Newmark is, however, interested in what he called “metapolitics.” “I care about the process. I care about extending the vision of the Founders of representative democracy into grassroots democracy,” he said.
Shine a light
Still, Newmark said, he has hopes for government participation on a mass scale. “This is a first, I feel, in all of human history, where a fairly good system of representative democracy is being complemented by networked grassroots democracy,” he said.
Some efforts are already pushing the country in that direction. Many nonprofit organizations are posting campaign finance data online, he said, mentioning some of his own efforts, including one to post Senate campaign data, currently stalled by some politicians. Despite the setback, Newmark is optimistic that even though political pros are growing savvier about the web and using it obscure rather than to reveal, the Internet is pushing toward transparency. “The more transparency, the more bad guys will suffer from self-inflicted wounds,” Newmark said.
In the government sector, Recovery.gov lets everyone see how the stimulus efforts are going, and Barack Obama’s just-launched Open for Questions site lets users submit and vote on questions that Obama will then answer.
Still, it’s a slow start, Healey noted. Obama’s site has received an admirable 70,000 questions or so (as of this writing). But 32 years ago, President Jimmy Carter set up a phone line for a similar purpose, and had nine million callers in two hours, Healey said, “the phone being a very familiar appliance.” It might take a generation or so for the web to become as familiar – Newmark noted that “If you’ve grown up using this intimate electronic communications, it’s part of your life, and it’s going to be so in government.”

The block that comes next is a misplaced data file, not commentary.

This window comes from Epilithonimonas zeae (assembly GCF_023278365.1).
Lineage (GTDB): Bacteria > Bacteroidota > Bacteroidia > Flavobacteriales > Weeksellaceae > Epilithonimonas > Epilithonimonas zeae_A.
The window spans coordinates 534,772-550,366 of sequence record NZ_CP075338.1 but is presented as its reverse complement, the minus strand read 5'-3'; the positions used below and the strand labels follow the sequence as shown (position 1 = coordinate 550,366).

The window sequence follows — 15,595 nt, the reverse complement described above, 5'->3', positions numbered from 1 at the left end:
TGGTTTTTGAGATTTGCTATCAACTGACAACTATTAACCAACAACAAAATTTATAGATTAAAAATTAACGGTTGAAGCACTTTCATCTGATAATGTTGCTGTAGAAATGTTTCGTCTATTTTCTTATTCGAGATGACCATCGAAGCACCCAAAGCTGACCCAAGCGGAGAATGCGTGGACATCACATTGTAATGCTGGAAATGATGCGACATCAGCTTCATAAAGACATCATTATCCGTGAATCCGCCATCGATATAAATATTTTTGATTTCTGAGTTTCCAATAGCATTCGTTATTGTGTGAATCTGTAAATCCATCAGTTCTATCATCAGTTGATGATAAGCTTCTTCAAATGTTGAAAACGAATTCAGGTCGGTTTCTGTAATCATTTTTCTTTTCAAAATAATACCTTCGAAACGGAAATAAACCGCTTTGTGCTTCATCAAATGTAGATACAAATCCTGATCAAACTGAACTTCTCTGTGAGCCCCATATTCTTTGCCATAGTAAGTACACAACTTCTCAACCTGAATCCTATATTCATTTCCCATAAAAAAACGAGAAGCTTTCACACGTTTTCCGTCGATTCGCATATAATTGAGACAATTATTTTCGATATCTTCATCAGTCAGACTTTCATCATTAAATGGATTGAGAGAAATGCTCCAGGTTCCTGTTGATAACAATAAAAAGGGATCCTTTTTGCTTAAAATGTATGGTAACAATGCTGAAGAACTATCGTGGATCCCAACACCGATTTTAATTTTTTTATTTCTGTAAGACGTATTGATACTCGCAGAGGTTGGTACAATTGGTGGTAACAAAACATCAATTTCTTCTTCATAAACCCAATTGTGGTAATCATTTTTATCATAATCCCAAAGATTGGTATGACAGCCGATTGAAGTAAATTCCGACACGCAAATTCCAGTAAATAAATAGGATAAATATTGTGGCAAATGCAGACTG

The Obama administration, Newmark said, is not only on its way to opening American government, but it’s also “pretty darn nerdy” a group. “The wonks are returning to Washington. These are people who know stuff and are serious about policy. They want to do a good job as opposed to a heckuva job,” Newmark said to applause. Newmark is doing his part to help out the new administration, including the Federal Web Managers Council, or as he calls them, “our new nerd content overlords.” How does he appeal to his fellow nerds? He joked, “I’ll put on the Spock ears because dignity is optional.”
Watch the video here.
See more photos here.
*Photos by Aaron Salcido.